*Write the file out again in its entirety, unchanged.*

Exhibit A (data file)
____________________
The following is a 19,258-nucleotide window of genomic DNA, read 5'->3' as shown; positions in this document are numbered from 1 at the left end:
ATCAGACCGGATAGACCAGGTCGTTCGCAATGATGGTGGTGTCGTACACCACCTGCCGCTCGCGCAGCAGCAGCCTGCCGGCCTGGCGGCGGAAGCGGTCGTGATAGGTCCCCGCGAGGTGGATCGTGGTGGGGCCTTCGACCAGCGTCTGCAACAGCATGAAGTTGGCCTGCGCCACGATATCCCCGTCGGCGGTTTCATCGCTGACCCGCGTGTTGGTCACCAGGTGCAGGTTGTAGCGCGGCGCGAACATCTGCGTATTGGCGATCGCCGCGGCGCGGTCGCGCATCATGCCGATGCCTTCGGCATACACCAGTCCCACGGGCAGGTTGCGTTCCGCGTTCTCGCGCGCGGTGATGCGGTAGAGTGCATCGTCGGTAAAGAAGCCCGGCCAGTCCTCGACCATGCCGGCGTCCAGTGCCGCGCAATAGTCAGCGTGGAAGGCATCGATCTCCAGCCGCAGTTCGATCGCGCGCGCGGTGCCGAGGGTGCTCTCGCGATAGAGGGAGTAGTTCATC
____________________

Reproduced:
The following is a 19,258-nucleotide window of genomic DNA, read 5'->3' as shown; positions in this document are numbered from 1 at the left end:
ATCAGACCGGATAGACCAGGTCGTTCGCAATGATGGTGGTGTCGTACACCACCTGCCGCTCGCGCAGCAGCAGCCTGCCGGCCTGGCGGCGGAAGCGGTCGTGATAGGTCCCCGCGAGGTGGATCGTGGTGGGGCCTTCGACCAGCGTCTGCAACAGCATGAAGTTGGCCTGCGCCACGATATCCCCGTCGGCGGTTTCATCGCTGACCCGCGTGTTGGTCACCAGGTGCAGGTTGTAGCGCGGCGCGAACATCTGCGTATTGGCGATCGCCGCGGCGCGGTCGCGCATCATGCCGATGCCTTCGGCATACACCAGTCCCACGGGCAGGTTGCGTTCCGCGTTCTCGCGCGCGGTGATGCGGTAGAGTGCATCGTCGGTAAAGAAGCCCGGCCAGTCCTCGACCATGCCGGCGTCCAGTGCCGCGCAATAGTCAGCGTGGAAGGCATCGATCTCCAGCCGCAGTTCGATCGCGCGCGCGGTGCCGAGGGTGCTCTCGCGATAGAGGGAGTAGTTCATC